And there are those who worry that if mandatory death sentence were to be abolished, so the prisons especially Singapore will be overcrowded. Singapore is like an insect with multi-tentacles. Each tentacles will feed on the inefficiency of corrupted neighbors and making Singapore hyper rich in the process.
So it is only fair that some of these reformed youthful drug mule from harsh neighboring countries be given the life sentence instead of the gallows. Deserving is by no means easy. Cases need to be supported by prison personnels, counsellors, respectable religious leaders and NGOs like Vui Kong's cases.
As for resources, I believe the bureaucrats can come up with something. It's not like taking money out of Singapore or Malaysia. In Singapore case, its like spending less on upgrading of hawker centers and parks which do not need renovations. And hiring more people in prison and rehabilitation services. For Malaysia its simply less corruption and more money to fight rural poverty.
I betcha there are many more drug related death sentence in Singapore. You don't see oppositions and activists screaming like crazy on everyone of them. They are people with more limited resource than the government. And in Vui Kong case, it really touched a lot of us and definitely worth fighting for.
From what I knew from my former drug pusher friend, in the 1960s drug was a big problem. There were lots of people peddling drugs. Then came mandatory death penalty which managed to reduce drastically the number of people who were willing to smuggle to drugs.
But as time when by, the drug lord became smarter and nowadays those who get the death penalty are only small flies. In spite of the death penalty, there is still plenty of supply out there. Only the price has gone up making the drug bosses richer. There is no problem getting social or hardcore drugs at any nightspots in Thailand, Malaysia or even Singapore.
Excuse for being a bit irrational here, not everything in this world and especially legal system is black and white. If it was, the drug bosses from Myanmar to Malaysia to Iran to Africa will not find it so easy to acquire friendly financial services in laundering their ill
But then again the law is the law. To not follow it may lead to chaos. To exercise arbitrary discretion may lead to abuse of such authority. It applies to everyone. Including illiterate kerbau(mule) from a fractured upbringing who cannot read "Death Penalty of Traffickers?" in English, Chinese or maybe even Malay.
As serious as mandatory death penalties are, they are still just a man made legal instrument deemed useful as punishments or deterrent against drug trade. It should not be regarded as absolute and not allow for some discretion. Any enacted law should evolve(maybe abolished too) according to its effectiveness and relevancy.
At a Anwar Ibrahim Club forum, Hishamuddin Rais actually raised a very pertinent point. He said, "the constitution and laws are product of the ruling parties. When there is a regime change, so will the laws. There is nothing ultra special position and taboo about it ". He was referring to the micro-evolution of legal structure within a greater evolution of a society itself.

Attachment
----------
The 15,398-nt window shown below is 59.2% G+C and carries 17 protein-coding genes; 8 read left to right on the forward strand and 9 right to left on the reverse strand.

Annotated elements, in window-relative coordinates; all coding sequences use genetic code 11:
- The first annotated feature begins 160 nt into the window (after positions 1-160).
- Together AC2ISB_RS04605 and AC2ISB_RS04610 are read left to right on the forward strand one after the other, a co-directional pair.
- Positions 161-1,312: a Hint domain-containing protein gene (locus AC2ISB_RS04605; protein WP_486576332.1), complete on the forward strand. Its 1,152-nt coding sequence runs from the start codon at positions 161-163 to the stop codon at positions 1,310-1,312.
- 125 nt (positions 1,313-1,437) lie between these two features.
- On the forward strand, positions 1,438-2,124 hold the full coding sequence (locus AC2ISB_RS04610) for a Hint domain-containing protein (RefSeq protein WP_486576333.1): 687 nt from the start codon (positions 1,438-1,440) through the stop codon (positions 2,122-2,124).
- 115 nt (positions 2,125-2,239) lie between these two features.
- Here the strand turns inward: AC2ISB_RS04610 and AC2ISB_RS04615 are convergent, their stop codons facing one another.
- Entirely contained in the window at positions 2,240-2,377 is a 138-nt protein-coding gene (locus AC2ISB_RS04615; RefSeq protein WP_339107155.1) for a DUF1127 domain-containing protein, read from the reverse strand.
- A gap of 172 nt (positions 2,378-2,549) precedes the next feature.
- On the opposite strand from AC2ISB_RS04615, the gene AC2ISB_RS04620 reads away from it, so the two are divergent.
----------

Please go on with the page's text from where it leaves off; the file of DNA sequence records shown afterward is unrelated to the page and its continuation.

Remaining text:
Discretionary provisions existed for centuries throughout all legal systems be it Syariah, British and Americans. Its the joker card meant to help the principle fairness and justice prevails. As with any joker it is an often abused double-edged sword. But without such provisions, there will be no recuse when governments enact cruel draconian laws that must be followed strictly by the law.
The best approach to macro challenges would be through mass citizen activism. Only then will the government be pressured to properly exercise the authorities and discretion that we gave them in the first place. Any judge, statesmen or academics no matter how well trained can be fallible. No ideology can be flawlessly applied to every circumstance. Even if there were no referendum, at least the legislature and judiciary will be pressured to come with a good general solution to the problem. And maybe as in calculus a particular solution to specific circumstances.
All I can say is that it is commendable to be a law abiding citizen. But that is not an end to itself. Art harun did 2 great piece on the illusion of justice of our man-made legal system : Jusitce Is an Illusion and Three Kid and A Flute.
The Greeks came up with the great concept of democracy. Democracy should not be reduced to being a mere governance method of regular elections. It should also be utilized as an ideology against man-made absolutism.
And also, the most important thing that I'd learnt from my decades in a much maligned Malay and Islam dominated educational system was Ibn Khaldun's work on civilization. In his work, the spirit of 'Asabiyyah' social solidarity is the core of any society/civilization.
When Assabiyah weakens, the elites will takeover. Oppression tricks will surface to turn the rest into herds and apathy will kick in. The society then will find it difficult to overcome the challenges it faces and subsequently lead to further decline. If we lost the spirit Assabiyah - no amount of technologies, public policies, legal or management system can save us.
As a society we cannot turn a blind eye anymore and just let legal punishment takeover. To escape poverty many rural youths especially Sabahans and Sarawakians flocked to KL and JB in search for a living. Some of them become vagrants in the cities. Instead of ending up on the streets many of these rural youths are eventually exploited to become Ah Long Runners and in Vui Kong's case a drug mule.
Hell do not break loose when we do not follow strict formality. Its only when indifference and apathy dominates us that our world becomes hell.